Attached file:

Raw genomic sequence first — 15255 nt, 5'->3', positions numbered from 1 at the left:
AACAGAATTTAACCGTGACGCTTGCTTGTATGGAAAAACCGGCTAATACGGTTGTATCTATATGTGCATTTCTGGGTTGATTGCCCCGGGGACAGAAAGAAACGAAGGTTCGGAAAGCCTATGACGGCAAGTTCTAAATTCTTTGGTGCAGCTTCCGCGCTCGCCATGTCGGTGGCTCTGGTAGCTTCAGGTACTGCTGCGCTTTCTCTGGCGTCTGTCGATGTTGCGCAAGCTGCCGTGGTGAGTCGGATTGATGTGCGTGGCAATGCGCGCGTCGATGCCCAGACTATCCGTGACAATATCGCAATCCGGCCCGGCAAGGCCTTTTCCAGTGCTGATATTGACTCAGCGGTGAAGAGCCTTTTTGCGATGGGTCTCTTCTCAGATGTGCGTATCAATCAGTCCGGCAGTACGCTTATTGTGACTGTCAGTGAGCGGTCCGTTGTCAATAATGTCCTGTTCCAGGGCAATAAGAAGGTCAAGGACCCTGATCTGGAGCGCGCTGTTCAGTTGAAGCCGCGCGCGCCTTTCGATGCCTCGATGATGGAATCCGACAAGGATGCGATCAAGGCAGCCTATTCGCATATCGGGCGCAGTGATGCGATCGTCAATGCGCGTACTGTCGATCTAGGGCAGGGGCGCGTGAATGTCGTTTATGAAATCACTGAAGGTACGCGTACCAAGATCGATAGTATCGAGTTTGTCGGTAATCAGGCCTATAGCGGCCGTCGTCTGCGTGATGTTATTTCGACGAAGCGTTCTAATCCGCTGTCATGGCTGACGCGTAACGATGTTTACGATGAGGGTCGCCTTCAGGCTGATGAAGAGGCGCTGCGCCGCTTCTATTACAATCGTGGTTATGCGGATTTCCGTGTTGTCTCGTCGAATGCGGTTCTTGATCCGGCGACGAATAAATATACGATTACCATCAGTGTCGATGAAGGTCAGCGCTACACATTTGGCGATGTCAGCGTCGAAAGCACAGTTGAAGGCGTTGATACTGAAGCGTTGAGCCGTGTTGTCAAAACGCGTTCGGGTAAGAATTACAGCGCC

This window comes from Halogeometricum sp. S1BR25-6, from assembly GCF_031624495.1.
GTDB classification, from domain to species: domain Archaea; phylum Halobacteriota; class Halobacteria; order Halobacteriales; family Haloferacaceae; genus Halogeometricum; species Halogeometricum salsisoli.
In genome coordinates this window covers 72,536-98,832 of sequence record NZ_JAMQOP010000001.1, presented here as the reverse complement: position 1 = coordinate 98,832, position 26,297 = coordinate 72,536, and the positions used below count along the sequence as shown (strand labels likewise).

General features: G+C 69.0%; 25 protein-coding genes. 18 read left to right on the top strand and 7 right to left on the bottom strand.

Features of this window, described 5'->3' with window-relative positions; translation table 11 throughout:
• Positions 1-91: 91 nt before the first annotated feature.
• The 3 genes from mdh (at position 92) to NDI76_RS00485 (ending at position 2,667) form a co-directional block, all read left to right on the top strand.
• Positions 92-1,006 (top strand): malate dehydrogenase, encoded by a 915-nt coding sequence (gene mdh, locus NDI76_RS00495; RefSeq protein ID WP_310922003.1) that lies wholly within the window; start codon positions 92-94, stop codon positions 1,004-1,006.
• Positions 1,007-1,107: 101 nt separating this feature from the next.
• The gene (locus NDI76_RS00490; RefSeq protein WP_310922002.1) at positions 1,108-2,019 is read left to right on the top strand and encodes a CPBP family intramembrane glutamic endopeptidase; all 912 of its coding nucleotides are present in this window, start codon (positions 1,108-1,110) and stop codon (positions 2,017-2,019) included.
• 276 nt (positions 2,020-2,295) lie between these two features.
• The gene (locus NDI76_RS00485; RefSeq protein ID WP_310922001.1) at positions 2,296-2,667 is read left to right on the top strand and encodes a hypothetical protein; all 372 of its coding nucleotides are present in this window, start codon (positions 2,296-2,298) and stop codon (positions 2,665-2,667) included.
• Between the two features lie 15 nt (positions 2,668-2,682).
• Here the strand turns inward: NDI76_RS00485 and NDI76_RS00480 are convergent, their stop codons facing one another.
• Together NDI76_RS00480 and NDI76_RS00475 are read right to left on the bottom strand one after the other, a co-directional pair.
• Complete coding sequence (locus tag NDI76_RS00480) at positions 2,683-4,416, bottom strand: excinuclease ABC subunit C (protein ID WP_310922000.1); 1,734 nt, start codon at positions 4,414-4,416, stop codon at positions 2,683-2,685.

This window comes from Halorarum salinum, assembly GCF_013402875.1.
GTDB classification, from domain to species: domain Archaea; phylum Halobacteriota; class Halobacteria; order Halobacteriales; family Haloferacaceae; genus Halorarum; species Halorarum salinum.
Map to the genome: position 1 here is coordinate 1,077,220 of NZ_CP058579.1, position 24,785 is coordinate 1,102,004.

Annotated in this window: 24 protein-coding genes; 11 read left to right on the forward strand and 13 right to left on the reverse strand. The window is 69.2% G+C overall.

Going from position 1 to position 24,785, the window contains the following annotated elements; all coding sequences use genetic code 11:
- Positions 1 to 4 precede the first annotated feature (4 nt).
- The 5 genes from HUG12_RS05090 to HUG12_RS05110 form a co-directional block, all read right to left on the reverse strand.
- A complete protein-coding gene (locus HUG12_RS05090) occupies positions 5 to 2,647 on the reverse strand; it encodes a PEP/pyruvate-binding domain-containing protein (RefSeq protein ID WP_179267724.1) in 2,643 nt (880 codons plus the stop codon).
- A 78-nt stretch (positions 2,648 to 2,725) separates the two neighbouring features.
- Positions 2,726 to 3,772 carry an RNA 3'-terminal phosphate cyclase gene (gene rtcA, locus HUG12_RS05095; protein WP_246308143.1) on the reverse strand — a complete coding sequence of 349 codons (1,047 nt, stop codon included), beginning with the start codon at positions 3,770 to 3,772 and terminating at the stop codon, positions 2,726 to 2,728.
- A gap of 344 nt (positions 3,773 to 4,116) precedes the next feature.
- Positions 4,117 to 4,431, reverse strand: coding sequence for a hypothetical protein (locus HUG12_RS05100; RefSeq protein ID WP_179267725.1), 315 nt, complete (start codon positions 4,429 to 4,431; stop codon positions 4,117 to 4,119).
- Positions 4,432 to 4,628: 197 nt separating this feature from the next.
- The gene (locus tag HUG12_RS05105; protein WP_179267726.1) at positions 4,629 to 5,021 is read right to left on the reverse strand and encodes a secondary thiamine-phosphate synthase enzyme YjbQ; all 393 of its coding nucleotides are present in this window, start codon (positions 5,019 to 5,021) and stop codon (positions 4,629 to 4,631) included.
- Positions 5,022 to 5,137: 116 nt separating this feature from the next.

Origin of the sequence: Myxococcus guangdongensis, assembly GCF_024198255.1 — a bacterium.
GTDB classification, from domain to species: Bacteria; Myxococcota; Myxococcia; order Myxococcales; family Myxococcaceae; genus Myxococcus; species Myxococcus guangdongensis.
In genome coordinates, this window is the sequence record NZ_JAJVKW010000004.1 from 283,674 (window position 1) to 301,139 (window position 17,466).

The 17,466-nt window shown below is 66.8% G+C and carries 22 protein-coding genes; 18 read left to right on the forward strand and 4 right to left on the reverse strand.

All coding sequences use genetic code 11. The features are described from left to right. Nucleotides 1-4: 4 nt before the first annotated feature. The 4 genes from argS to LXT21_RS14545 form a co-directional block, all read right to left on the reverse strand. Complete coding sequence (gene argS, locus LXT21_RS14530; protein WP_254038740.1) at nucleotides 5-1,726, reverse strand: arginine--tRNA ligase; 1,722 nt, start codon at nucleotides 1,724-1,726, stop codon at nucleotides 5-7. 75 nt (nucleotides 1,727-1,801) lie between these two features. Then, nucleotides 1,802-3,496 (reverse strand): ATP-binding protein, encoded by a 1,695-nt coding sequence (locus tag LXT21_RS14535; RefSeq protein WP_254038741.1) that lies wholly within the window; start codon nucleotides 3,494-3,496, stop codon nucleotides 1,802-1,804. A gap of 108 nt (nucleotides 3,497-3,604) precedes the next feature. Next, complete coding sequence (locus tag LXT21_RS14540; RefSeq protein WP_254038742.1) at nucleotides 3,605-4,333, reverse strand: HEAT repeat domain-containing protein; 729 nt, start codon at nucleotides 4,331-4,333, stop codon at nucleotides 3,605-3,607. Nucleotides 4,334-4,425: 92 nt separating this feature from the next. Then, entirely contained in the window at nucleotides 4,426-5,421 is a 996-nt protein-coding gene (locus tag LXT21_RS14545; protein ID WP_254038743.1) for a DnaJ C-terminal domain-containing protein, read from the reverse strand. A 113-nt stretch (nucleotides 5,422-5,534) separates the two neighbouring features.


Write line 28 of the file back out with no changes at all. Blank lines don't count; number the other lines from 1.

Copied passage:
- Positions 2,726 to 3,772 carry an RNA 3'-terminal phosphate cyclase gene (gene rtcA, locus HUG12_RS05095; protein WP_246308143.1) on the reverse strand — a complete coding sequence of 349 codons (1,047 nt, stop codon included), beginning with the start codon at positions 3,770 to 3,772 and terminating at the stop codon, positions 2,726 to 2,728.